Exploring Students’ Perceptions of ChatGPT: Thematic Analysis and Follow-Up Survey

ChatGPT has sparked both excitement and skepticism in education. To analyze its impact on teaching and learning it is crucial to understand how students perceive ChatGPT and assess its potential and challenges. Toward this, we conducted a two-stage study with senior students in a computer engineering program ( n=56 ). In the first stage, we asked the students to evaluate ChatGPT using their own words after they used it to complete one learning activity. The returned responses (3136 words) were analyzed by coding and theme building (36 codes and 15 themes). In the second stage, we used the derived codes and themes to create a 27-item questionnaire. The students responded to this questionnaire three weeks later after completing other activities with the help of ChatGPT. The results show that the students admire the capabilities of ChatGPT and find it interesting, motivating, and helpful for study and work. They find it easy to use and appreciate its human-like interface that provides well-structured responses and good explanations. However, many students feel that ChatGPT’s answers are not always accurate and most of them believe that it requires good background knowledge to work with since it does not replace human intelligence. So, most students think that ChatGPT needs to be improved but are optimistic that this will happen soon. When it comes to the negative impact of ChatGPT on learning, academic integrity, jobs, and life, the students are divided. We conclude that ChatGPT can and should be used for learning. However, students should be aware of its limitations. Educators should try using ChatGPT and guide students on effective prompting techniques and how to assess generated responses. The developers should improve their models to enhance the accuracy of given answers. The study provides insights into the capabilities and limitations of ChatGPT in education and informs future research and development.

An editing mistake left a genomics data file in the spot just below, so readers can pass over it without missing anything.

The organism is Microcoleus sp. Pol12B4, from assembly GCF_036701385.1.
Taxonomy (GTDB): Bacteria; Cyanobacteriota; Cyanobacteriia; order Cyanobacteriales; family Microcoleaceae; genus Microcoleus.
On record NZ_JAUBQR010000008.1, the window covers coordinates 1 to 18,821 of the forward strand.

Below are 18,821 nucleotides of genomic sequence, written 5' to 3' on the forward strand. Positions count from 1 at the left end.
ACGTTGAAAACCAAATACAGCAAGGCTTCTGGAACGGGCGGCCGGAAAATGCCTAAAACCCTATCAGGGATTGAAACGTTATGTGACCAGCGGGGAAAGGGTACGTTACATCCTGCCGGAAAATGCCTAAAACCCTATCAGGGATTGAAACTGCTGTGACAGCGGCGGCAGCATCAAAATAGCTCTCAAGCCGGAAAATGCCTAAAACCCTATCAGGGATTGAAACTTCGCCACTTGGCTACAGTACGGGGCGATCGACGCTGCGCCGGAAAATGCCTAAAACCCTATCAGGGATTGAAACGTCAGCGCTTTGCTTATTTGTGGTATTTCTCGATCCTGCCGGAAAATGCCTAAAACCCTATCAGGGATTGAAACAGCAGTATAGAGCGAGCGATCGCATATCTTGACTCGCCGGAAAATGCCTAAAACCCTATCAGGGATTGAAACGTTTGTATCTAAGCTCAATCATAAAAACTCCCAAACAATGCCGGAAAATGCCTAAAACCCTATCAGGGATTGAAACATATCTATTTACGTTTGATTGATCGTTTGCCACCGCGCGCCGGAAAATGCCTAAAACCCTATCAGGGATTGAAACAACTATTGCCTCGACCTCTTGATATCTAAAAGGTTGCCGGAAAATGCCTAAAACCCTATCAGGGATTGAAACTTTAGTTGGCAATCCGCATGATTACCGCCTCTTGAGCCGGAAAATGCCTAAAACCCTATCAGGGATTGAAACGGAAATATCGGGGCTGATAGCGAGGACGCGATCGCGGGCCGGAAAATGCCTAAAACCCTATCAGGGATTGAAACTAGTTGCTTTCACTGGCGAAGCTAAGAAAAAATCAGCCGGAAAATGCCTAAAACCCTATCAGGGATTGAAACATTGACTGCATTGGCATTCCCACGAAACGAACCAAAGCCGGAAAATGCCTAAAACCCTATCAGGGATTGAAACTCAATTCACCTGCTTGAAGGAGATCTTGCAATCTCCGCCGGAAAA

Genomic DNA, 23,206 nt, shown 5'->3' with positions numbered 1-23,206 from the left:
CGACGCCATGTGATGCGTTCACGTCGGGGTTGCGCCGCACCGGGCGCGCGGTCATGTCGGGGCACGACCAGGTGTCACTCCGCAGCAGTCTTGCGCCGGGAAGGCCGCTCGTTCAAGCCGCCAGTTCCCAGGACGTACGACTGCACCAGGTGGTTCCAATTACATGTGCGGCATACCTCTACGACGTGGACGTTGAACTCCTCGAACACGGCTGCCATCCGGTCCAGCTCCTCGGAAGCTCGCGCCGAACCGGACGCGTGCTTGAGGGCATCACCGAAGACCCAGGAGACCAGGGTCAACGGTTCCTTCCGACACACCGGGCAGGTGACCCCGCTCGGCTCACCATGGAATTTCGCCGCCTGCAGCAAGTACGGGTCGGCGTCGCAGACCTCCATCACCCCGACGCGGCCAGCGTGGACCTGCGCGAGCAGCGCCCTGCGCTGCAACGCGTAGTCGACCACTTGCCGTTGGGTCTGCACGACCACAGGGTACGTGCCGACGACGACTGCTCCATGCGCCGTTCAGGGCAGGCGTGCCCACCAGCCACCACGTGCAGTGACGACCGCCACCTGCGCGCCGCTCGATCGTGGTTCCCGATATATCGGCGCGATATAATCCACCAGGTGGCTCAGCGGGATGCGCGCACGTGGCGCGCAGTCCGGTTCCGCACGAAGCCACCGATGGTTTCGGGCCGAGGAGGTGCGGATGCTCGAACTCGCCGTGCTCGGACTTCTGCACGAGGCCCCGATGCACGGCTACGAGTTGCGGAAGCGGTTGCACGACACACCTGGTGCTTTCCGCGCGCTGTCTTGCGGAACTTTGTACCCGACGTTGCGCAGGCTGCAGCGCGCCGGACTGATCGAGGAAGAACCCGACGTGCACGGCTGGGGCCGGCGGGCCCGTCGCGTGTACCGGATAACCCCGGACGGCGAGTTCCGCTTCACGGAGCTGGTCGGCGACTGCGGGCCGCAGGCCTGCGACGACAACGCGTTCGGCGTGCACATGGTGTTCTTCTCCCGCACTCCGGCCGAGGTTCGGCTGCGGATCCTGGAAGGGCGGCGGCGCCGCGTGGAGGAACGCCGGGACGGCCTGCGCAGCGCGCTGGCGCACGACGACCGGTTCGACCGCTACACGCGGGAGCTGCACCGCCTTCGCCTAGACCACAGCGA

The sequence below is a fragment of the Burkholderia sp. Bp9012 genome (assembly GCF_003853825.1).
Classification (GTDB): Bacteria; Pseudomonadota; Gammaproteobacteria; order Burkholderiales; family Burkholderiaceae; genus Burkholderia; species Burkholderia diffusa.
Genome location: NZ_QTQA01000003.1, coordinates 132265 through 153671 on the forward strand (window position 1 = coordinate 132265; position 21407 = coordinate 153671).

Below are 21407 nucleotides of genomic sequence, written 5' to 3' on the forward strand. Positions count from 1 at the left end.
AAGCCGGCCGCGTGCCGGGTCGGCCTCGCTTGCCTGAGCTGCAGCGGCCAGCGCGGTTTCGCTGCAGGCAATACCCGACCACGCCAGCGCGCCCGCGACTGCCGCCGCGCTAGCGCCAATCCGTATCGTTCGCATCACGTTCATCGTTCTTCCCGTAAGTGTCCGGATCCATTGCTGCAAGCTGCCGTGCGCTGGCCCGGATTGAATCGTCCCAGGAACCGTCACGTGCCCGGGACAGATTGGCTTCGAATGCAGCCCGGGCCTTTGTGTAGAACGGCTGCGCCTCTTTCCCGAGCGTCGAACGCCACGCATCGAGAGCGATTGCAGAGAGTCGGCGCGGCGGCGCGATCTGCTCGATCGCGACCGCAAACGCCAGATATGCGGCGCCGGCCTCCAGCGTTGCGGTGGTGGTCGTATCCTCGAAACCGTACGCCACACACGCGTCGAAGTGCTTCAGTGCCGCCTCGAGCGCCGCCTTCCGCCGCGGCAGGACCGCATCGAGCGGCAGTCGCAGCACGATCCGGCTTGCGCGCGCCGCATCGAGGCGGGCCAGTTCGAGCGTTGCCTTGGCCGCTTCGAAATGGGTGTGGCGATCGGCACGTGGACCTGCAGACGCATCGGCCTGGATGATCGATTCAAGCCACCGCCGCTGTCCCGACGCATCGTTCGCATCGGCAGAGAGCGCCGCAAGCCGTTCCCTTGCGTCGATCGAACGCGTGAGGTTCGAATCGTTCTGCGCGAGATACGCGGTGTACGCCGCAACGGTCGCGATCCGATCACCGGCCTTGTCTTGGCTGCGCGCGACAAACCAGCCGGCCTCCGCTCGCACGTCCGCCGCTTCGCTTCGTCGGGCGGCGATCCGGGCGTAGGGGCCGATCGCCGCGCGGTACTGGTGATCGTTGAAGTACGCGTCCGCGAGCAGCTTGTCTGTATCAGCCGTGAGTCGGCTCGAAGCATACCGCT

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Published in the IEEE Education Society Section

ML-Based Classification of Device Environment Using Wi-Fi and Cellular Signal Measurements

Future spectrum sharing rules very likely will be based on device environment: indoors or outdoors. For example, the 6 GHz rules created different power regimes for unlicensed devices to protect incumbents: “indoor” devices, subject to lower transmit powers but not required to access an Automatic Frequency Control database to obtain permission to use a channel, and “outdoor” devices, allowed to transmit at higher power but required to do so to determine channel availability. However, since there are no reliable means of determining if a wireless device is indoors or outdoors, other restrictions were mandated: reduced power for client devices and indoor access points that cannot be battery powered, have detachable antennas or be weatherized. These constraints lead to sub-optimal spectrum usage and potential for misuse. Hence, there is a need for robust identification of device environments to enable spectrum sharing. In this paper we study automatic indoor/outdoor classification based on the radio frequency (RF) environment experienced by a device. Using a custom Android app, we first create a labeled data set of a number of parameters of Wi-Fi and cellular signals in various indoor and outdoor environments, and then evaluate the classification performance of various machine learning (ML) models on this data set. We find that tree-based ensemble ML models can achieve greater than 99% test accuracy and F1-Score, thus allowing devices to self-identify their environment and adapt their transmit power accordingly.

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